While the analytical foundation underpinning the PTF is consistent with decades of State planning, the creation of the PTF can also be traced directly to the final phases of the civil war. Ever since that time, the State has waged a massive diplomatic campaign to avoid international scrutiny of its security forces` attacks on civilians and the extra-judicial killing of surrendered LTTE members and combatants. In July of 2010, UN`s Secretary-General, Ban Ki-moon, appointed a panel of three experts to probe alleged violations of international humanitarian law and international human rights law during the final phase of the war. After the Sri Lankan State denied permission to the panel to conduct its own investigations in Sri Lanka, the panel called for written submissions of evidence of war crimes from sources within the country. The Sri Lankan State likely suspected that NGOs operating in the former theaters of combat would convey evidence of war crimes to UN investigators. According to one employee of a national NGO operating in Sri Lanka restrictions have been placed on the UN `because they were accusing them (The State) of mass murder.`
Consequently, the State`s clear suspicion of NGOs has translated into an ever more burdensome system of regulations since the end of the ethnic conflict. Aside from establishing the PTF shortly after civil war ended, the central government also brought the NGO Secretariat, another body which must also approve of project plans within the purview of the Ministry of Defence.
Consequently, the rules and regulations surrounding the PTF encourage development practitioners to implement projects which do not always reflect the needs of community members living in the Northern Province. By creating the PTF, the State has successfully established (though to a lesser extent) a climate of fear amongst international development practitioners as many foreign staff fear deportation and the possibility of losing employment if do not adhere to the rules of the PTF or the NGO Secretariat. The need to gain PTF permission for projects has meant that some development organizations have been willing to `lower the bar` and/or craft projects that they know will be approved by the PTF, including State-sponsored settlements.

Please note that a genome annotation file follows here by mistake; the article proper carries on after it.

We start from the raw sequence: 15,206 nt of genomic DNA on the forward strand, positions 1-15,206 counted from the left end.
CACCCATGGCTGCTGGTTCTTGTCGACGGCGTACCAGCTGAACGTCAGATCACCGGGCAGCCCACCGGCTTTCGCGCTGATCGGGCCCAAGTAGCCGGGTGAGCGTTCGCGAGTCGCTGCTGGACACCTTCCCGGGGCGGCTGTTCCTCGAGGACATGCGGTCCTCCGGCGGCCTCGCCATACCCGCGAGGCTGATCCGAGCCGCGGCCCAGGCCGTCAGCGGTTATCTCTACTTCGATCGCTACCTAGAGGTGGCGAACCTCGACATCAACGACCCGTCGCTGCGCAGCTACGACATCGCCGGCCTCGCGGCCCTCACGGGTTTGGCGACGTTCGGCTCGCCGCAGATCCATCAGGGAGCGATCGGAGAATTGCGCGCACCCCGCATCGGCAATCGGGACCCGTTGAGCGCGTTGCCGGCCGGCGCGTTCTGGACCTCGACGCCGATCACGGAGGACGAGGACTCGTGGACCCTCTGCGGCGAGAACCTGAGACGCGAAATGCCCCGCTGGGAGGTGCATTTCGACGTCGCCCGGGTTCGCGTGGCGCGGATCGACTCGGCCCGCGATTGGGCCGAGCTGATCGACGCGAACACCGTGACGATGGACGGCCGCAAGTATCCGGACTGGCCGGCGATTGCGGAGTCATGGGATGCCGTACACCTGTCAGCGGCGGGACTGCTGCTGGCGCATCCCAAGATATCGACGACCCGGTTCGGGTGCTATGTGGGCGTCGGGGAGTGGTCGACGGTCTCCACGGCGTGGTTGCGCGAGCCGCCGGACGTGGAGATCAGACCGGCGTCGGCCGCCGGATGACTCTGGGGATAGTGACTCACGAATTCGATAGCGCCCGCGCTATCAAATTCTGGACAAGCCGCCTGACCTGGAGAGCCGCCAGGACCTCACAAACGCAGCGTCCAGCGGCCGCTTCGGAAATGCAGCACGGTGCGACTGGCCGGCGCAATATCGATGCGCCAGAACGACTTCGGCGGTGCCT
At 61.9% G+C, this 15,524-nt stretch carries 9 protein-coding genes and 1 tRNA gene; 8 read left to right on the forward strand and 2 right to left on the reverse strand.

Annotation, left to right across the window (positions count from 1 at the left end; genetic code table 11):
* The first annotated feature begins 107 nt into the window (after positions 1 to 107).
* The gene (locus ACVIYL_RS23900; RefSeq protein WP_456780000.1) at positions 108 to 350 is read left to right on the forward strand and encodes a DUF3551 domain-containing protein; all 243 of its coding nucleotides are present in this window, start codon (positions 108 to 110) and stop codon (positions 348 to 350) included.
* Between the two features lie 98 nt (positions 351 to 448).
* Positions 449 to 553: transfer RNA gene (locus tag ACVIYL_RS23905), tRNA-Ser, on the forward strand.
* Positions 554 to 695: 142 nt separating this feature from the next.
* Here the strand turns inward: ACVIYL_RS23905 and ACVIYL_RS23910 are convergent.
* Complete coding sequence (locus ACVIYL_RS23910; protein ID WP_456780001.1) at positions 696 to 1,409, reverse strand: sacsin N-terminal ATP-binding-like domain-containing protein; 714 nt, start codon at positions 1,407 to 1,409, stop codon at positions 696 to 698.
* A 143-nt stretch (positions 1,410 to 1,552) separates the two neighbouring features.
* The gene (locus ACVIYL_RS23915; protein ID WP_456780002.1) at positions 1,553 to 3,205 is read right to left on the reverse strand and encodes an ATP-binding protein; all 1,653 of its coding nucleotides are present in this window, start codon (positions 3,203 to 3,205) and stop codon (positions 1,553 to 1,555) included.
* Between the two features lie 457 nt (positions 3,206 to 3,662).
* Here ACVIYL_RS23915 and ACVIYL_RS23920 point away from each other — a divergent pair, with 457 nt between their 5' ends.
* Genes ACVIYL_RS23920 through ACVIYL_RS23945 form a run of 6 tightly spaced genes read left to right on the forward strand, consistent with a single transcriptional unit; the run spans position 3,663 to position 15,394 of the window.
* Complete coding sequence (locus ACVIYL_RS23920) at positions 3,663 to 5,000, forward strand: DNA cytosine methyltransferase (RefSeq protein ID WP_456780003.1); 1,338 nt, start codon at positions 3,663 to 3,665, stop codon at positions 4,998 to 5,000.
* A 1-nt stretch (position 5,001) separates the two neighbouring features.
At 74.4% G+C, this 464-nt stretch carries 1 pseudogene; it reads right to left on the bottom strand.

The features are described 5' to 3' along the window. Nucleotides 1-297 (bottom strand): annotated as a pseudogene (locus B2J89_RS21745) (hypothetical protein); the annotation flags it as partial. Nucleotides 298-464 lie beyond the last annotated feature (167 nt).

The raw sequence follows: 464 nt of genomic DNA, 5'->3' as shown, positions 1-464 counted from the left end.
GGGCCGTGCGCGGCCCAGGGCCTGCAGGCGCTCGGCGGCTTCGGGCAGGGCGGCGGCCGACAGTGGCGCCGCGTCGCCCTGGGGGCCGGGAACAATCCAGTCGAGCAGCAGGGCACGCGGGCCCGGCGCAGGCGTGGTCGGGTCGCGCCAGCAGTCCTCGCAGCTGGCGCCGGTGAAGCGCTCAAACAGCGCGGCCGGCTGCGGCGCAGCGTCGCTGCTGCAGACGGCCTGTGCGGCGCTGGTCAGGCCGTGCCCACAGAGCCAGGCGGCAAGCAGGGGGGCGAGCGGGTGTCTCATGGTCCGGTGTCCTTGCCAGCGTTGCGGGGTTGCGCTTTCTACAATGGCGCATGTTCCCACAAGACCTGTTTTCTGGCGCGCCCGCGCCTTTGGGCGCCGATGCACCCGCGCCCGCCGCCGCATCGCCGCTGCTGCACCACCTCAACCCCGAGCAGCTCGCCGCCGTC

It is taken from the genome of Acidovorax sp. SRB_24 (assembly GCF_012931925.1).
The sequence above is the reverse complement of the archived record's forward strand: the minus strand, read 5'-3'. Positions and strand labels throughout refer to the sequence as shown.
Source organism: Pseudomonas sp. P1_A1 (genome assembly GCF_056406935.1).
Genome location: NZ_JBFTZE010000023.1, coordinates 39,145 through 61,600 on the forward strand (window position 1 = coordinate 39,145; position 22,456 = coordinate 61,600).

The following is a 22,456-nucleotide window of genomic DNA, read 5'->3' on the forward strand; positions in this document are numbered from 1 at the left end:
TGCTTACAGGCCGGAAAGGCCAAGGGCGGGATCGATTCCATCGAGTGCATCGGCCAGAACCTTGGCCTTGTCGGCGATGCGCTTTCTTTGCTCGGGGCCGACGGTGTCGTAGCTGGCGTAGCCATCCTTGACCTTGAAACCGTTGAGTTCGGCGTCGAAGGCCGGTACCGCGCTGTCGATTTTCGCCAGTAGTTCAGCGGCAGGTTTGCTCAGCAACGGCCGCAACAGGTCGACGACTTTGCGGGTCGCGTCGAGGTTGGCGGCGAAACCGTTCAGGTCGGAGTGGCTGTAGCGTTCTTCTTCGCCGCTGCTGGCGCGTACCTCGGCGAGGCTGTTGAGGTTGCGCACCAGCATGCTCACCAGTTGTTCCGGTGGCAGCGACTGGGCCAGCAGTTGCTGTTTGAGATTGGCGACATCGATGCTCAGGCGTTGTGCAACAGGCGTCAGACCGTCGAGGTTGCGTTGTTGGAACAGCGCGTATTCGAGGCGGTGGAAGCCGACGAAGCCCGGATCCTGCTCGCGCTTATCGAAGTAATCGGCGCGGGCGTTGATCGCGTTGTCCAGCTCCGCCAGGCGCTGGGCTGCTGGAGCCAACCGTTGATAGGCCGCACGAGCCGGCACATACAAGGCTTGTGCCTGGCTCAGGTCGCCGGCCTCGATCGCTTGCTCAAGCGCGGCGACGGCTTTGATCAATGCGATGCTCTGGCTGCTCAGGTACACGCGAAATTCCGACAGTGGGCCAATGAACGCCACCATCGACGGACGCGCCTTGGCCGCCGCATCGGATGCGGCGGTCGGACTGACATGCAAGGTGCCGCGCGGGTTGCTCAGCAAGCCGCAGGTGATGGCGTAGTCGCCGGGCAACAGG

Quite recently, the Presidential Task force has been explicitly encouraging development agencies to focus on certain issues and `areas` that the State believes are most important. This is evidenced by a December 22, 2011 letter written by Mr. S.B. Divaratne, Secretary to the PTF. THE LETTER EXPLICITLY CALLS FOR HUMANITARIAN AND AID AGENCIES TO HELP (MOSTLY) SINHALESE PEOPLE `RETURN` TO THE HISTORICALLY TAMIL DISTRICT OF MULLAITIVU. Mr. Divaratne mentions that this is a group of Sinhalese who were a part of the state`s Weli Oya project decades ago. Unsurprisingly, this project area falls under the `Mahaveli zone.`
The day before Mr. Divaratne issued the abovementioned letter, he sent another letter outlining the State`s priorities vis- -vis development policy for the coming year in which the State has asked `UN agencies and NGOs` to focus on less recent cases of displacement in the Northern Province, including Sinhala families displaced from the Province in 1980swith LTTE attacks on civilians.` In an obvious move to placate the international community and human rights activists, the letter also emphasized the need to help Muslim families who were compelled to leave the Province in 1990.
STATE-SPONSORED SETTLEMENT OF SINHALESE IN HISTORICALLY TAMIL AREAS IS SUCH A WELL-ESTABLISHED PRACTICE OF STATE POLICY WHICH HAS BEEN NORMALIZED THAT IT MAY, AT TIMES, BE OVERLOOKED (OR IGNORED) BY THE GENERAL POPULACE AND EVEN THE INTERNATIONAL COMMUNITY. As mentioned above, in the past, prominent international aid organizations, including USAID and UNDP and the FAO to name a few, have actively promoted the State`s policy of Sinhalization in the form of both technical and financial assistance.
In post-war Sri Lanka, history is repeating itself ethnic Tamils are being excluded from the development process, especially in the Northern Province. Distressingly, when international NGOs cooperate with such policies, State-backed extremist Sinhala Buddhist objectives are legitimized, strengthened and allowed to grow.